So, without knowing exactly what hurt, I can only say try to explore the bits that feel good. It might just feel meh at first until you’re both relaxed. But at least meh is better than pain, and might become something more as you explore more. That said, not everyone enjoys anal play, so if you’re partner simply isn’t into it then you’ll have to grant him that.

    If there's a more specific source for the hurt, let me know and I'll try to give a more specific answer!

  5. Yes! Rubbing against the prostate is very similar to the sensation of orgasm – which is really just the squeezing of muscles around the prostate. Ejaculation often happens alongside orgasm, but it's possible to stimulate the prostate and experience anything from a mild to an extreme orgasm – without cumming. Magic, eh!

  6. Question: can u discuss the safety or not of douches? bottom cleansing is a mystery to me, but thankfully, not for my boyfriend.

  7. The lining of the rectum secretes a little bit of lubrication. That lubrication comes from the rectal mucosa, and that’s what people mean when they refer to anal secretions.

    In terms of HIV, the rectum has a high concentration of CD4 cells (which HIV can infect and use to reproduce itself). In someone living with HIV who is not virally suppressed, the CD4 cells in anal secretions would typically have a high concentration of viral particles. That means it’s possible to contract HIV from anal secretions, even if those secretions do not contain blood.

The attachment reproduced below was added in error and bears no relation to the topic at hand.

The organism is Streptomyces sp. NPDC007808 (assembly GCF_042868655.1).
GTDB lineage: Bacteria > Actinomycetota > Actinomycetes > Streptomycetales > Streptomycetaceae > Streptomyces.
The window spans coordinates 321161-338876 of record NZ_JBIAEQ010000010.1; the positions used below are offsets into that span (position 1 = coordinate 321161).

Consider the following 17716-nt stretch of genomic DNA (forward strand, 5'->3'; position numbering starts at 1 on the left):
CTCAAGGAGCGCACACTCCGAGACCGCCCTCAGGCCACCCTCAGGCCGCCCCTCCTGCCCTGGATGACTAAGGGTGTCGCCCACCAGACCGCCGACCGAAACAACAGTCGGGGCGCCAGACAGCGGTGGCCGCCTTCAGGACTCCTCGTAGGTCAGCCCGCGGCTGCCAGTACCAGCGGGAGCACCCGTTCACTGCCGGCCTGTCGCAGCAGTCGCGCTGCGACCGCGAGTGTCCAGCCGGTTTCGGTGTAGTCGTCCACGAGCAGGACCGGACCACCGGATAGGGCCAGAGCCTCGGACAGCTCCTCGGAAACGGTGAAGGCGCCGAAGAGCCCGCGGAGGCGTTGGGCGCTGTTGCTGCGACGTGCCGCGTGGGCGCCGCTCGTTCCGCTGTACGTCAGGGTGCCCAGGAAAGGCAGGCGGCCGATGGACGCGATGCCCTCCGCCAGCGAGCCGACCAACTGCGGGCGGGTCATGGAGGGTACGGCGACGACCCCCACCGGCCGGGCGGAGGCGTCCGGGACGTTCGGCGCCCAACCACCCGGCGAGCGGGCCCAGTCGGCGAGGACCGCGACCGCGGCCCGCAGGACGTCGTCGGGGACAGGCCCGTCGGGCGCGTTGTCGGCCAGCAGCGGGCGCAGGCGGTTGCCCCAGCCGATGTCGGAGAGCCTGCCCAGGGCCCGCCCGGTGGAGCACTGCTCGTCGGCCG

8. Question: Some of the doctors I work with talk about loss of control of anal muscles as a result of frequent and ongoing anal sex. They use this fact to justify the argument that the anus “is not designed” for penetration like the vagina is. According to them the loss of these muscles will prevent people from holding their shit in. Is it true that muscle function can decrease as a result of anal sex? How can the muscles be trained to stay strong?

  9. So long as the hand is lubricated, has no sharp nails or cuticles (a glove or internal condom can be helpful here), and there's no pain involved, fisting itself won't have any longterm negative impact on anal health. If anything, maintaining pleasure with an object as large as a fist requires a great deal of relaxation and coordination of muscles, and those muscles are likely to have increased blood flow and health as a result.

  10. Luckily we got to this question in the latter part of the webinar!

    Increasing pleasure in that part of the body increases blood flow and coordination; it's the opposite of what those doctors have said. (Assuming that the penetration is consensual and involves adequate lubrication.)